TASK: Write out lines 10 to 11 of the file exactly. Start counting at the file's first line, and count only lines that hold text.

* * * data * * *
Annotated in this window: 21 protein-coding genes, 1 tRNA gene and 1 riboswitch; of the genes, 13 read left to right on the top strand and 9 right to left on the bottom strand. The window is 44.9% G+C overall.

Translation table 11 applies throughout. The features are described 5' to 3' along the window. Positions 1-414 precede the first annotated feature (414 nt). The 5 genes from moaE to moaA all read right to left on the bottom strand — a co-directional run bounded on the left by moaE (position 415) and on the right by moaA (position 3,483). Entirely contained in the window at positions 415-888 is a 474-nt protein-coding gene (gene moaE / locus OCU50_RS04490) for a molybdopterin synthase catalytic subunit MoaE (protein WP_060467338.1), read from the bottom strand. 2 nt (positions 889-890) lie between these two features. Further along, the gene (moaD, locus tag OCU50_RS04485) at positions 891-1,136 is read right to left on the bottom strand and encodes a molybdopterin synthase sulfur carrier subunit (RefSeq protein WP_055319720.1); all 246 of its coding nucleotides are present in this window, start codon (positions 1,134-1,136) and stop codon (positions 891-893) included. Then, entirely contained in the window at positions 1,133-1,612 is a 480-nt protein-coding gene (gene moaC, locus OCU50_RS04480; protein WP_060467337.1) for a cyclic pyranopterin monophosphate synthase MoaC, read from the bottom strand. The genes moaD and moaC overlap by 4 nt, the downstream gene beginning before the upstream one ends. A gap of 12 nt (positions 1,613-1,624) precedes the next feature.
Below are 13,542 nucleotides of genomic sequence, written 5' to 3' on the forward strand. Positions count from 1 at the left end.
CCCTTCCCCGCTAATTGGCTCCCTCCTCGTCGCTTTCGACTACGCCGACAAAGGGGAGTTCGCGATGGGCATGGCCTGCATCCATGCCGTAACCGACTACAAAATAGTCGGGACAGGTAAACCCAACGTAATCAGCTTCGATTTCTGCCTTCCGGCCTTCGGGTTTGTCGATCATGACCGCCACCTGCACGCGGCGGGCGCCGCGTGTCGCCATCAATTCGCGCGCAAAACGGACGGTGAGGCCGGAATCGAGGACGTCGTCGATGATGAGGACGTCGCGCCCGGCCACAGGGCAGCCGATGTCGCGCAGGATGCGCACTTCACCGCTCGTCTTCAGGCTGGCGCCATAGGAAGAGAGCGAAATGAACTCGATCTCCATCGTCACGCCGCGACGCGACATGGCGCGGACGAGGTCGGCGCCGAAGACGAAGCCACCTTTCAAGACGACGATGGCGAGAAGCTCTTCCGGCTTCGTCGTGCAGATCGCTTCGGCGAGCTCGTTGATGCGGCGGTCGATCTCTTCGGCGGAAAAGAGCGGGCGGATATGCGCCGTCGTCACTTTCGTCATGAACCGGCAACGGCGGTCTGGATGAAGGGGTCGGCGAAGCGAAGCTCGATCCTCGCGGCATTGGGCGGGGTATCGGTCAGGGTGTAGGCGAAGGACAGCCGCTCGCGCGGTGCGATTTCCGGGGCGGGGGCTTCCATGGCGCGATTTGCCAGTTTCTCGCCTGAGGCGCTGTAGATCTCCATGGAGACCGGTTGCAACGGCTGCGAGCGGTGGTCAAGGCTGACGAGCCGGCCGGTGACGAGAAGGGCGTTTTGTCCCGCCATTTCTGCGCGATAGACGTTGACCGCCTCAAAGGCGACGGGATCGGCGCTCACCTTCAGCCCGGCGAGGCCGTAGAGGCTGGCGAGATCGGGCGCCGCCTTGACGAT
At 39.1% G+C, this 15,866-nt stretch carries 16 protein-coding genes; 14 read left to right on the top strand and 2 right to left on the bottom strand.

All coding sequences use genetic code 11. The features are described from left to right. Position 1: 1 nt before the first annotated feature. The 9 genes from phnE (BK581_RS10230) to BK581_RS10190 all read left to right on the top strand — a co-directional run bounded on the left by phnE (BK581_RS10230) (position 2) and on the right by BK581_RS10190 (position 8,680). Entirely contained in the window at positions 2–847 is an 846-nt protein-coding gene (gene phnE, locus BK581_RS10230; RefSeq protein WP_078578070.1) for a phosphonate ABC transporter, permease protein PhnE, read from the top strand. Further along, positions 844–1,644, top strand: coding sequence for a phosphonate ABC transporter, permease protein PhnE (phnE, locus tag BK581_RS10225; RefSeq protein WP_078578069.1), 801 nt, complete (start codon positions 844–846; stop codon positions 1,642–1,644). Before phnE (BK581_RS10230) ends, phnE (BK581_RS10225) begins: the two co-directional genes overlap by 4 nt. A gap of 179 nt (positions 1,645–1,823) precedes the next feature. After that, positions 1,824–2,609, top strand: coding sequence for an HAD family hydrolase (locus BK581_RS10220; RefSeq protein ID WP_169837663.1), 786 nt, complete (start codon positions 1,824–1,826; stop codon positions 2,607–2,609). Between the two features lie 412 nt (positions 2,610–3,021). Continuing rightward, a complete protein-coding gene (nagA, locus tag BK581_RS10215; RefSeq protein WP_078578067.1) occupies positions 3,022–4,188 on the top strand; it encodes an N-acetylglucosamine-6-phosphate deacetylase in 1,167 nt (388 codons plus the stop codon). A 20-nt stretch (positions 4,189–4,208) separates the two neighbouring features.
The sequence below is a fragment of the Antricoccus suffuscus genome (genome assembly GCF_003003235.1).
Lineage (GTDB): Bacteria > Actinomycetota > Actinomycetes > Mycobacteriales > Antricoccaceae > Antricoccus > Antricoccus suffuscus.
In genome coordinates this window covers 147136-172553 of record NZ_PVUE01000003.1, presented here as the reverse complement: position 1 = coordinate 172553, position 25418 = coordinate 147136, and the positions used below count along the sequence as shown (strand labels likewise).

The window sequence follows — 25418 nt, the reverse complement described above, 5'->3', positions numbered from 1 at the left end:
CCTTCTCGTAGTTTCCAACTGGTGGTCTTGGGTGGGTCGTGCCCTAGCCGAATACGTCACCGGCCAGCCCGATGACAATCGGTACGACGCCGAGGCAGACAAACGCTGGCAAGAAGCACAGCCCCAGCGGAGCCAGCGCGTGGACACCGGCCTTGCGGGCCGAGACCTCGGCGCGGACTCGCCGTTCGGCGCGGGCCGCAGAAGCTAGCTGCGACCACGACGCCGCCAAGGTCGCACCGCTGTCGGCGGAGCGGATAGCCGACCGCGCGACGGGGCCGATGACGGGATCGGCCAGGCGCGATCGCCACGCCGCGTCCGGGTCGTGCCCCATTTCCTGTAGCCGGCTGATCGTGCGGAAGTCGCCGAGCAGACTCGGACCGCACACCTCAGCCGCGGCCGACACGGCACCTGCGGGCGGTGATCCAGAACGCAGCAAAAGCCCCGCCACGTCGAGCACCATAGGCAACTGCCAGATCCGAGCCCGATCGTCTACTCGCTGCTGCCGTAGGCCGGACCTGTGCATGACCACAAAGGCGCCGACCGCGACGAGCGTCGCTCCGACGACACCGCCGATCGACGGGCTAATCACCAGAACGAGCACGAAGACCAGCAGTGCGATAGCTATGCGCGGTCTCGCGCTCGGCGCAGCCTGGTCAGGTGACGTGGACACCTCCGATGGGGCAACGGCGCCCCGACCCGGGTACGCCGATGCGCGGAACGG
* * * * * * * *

The window sequence follows — 25418 nt, the reverse complement described above, 5'->3', positions numbered from 1 at the left end:
CCTTCTCGTAGTTTCCAACTGGTGGTCTTGGGTGGGTCGTGCCCTAGCCGAATACGTCACCGGCCAGCCCGATGACAATCGGTACGACGCCGAGGCAGACAAACGCTGGCAAGAAGCACAGCCCCAGCGGAGCCAGCGCGTGGACACCGGCCTTGCGGGCCGAGACCTCGGCGCGGACTCGCCGTTCGGCGCGGGCCGCAGAAGCTAGCTGCGACCACGACGCCGCCAAGGTCGCACCGCTGTCGGCGGAGCGGATAGCCGACCGCGCGACGGGGCCGATGACGGGATCGGCCAGGCGCGATCGCCACGCCGCGTCCGGGTCGTGCCCCATTTCCTGTAGCCGGCTGATCGTGCGGAAGTCGCCGAGCAGACTCGGACCGCACACCTCAGCCGCGGCCGACACGGCACCTGCGGGCGGTGATCCAGAACGCAGCAAAAGCCCCGCCACGTCGAGCACCATAGGCAACTGCCAGATCCGAGCCCGATCGTCTACTCGCTGCTGCCGTAGGCCGGACCTGTGCATGACCACAAAGGCGCCGACCGCGACGAGCGTCGCTCCGACGACACCGCCGATCGACGGGCTAATCACCAGAACGAGCACGAAGACCAGCAGTGCGATAGCTATGCGCGGTCTCGCGCTCGGCGCAGCCTGGTCAGGTGACGTGGACACCTCCGATGGGGCAACGGCGCCCCGACCCGGGTACGCCGATGCGCGGAACGG